You go into a community and they

You go into a community and they will vote 80 percent to 20 percent in favor of a tougher Clean Air Act, but if you ask them to devote 20 minutes a year to having their car emissions inspected, they will vote 80 to 20 against it.  We are a long way in this country from taking individual responsibility for the environmental problem.  ~William D. Ruckelshaus, former EPA administrator, New York Times, 30 November 1988

To waste to destroy our natural resources

To waste, to destroy our natural resources, to skin and exhaust the land instead of using it so as to increase its usefulness, will result in undermining in the days of our children the very prosperity which we ought by right to hand down to them amplified and developed.  ~Theodore Roosevelt, seventh annual message, 3 December 1907

Christianity with its roots in judaism was

Christianity, with its roots in Judaism, was a major factor in the development of the Western worldview…. A basic Christian belief was that God gave humans dominion over creation, with the freedom to use the environment as they saw fit.  Another important Judeo-Christian belief predicted that God would bring a cataclysmic end to the Earth sometime in the future.  One interpretation of this belief is that the Earth is only a temporary way station on the soul’s journey to the afterlife.  Because these beliefs tended to devalue the natural world, they fostered attitudes and behaviors that had a negative effect on the environment.  ~Donald G. Kaufman and Cecilia M. Franz, Biosphere 2000:  Protecting Our Global Environment, 1996

We must not be forced to explore

We must not be forced to explore the universe in search of a new home because we have made the Earth inhospitable, even uninhabitable.  For if we do not solve the environmental and related social problems that beset us on Earth – pollution, toxic contamination, resource depletion, prejudice, poverty, hunger – those problems will surely accompany us to other worlds.  ~Donald G. Kaufman and Cecilia M. Franz, Biosphere 2000:  Protecting Our Global Environment, 1996

Human consciousness arose but a minute before

Human consciousness arose but a minute before midnight on the geological clock.  Yet we mayflies try to bend an ancient world to our purposes, ignorant perhaps of the messages buried in its long history.  Let us hope that we are still in the early morning of our April day.  ~Stephen Jay Gould, "Our Allotted Lifetimes," The Panda’s Thumb, 1980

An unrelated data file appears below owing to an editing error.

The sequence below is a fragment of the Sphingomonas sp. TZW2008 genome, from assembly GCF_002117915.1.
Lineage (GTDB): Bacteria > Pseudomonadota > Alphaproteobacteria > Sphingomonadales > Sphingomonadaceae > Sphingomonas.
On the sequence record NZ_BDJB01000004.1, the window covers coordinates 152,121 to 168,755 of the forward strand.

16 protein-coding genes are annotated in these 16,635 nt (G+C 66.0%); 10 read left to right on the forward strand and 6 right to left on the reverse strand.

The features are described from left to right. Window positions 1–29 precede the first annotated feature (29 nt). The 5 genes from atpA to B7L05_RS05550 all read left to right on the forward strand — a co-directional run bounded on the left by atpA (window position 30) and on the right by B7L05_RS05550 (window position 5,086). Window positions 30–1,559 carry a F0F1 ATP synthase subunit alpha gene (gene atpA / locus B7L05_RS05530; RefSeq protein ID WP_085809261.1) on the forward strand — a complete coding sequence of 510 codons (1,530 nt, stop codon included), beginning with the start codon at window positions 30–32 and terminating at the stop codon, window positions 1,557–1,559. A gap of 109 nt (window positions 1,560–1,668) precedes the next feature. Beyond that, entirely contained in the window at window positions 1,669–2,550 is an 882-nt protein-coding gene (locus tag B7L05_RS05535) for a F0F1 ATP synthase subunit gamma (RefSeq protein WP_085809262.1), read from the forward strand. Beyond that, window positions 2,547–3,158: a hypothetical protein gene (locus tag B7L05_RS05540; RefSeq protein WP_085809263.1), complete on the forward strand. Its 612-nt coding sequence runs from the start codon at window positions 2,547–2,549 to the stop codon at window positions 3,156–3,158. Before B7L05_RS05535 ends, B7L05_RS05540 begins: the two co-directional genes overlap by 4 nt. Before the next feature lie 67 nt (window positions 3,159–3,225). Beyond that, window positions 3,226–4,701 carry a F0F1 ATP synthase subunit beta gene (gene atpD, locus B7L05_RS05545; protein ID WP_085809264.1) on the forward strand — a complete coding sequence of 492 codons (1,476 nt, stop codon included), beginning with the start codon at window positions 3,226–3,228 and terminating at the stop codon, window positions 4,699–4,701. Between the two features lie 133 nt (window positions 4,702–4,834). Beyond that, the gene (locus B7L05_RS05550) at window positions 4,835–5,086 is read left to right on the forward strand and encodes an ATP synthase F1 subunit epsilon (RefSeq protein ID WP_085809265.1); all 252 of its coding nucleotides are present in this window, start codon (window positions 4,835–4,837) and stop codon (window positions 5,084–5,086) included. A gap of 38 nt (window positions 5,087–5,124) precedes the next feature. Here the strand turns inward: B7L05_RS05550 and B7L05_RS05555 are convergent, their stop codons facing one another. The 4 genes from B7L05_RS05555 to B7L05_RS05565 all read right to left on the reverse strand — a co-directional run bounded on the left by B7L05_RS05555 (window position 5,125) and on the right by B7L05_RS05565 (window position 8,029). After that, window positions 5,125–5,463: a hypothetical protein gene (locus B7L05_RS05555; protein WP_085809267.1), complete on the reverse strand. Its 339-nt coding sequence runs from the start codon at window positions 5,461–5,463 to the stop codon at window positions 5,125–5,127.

And man created the plastic bag and

And Man created the plastic bag and the tin and aluminum can and the cellophane wrapper and the paper plate, and this was good because Man could then take his automobile and buy all his food in one place and He could save that which was good to eat in the refrigerator and throw away that which had no further use.  And soon the earth was covered with plastic bags and aluminum cans and paper plates and disposable bottles and there was nowhere to sit down or walk, and Man shook his head and cried:  "Look at this Godawful mess."  ~Art Buchwald, 1970

A human being is part of the

A human being is part of the whole, called by us "Universe," a part limited in time and space.  He experiences himself, his thoughts and feelings as something separated from the rest – a kind of optical delusion of his consciousness.  This delusion is a kind of prison for us, restricting us to our personal desires and to affection for a few persons nearest to us.  Our task must be to free ourselves from this prison by widening our circle of compassion to embrace all living creatures and the whole [of] nature in its beauty.  ~Albert Einstein, 1950, in a letter, 4 March 1950, SS

Primeval forests virgin sod that saxon has

Primeval forests! virgin sod!
That Saxon has not ravish’d yet,
Lo! peak on peak in stairways set?
In stepping stairs that reach to God!line space
Here we are free as sea or wind,
For here are set Time’s snowy tents
In everlasting battlements
Against the march of Saxon mind.
~Joaquin Miller, “Isles of the Amazons,” 1872TPVgb

Us consumers and industry dispose of enough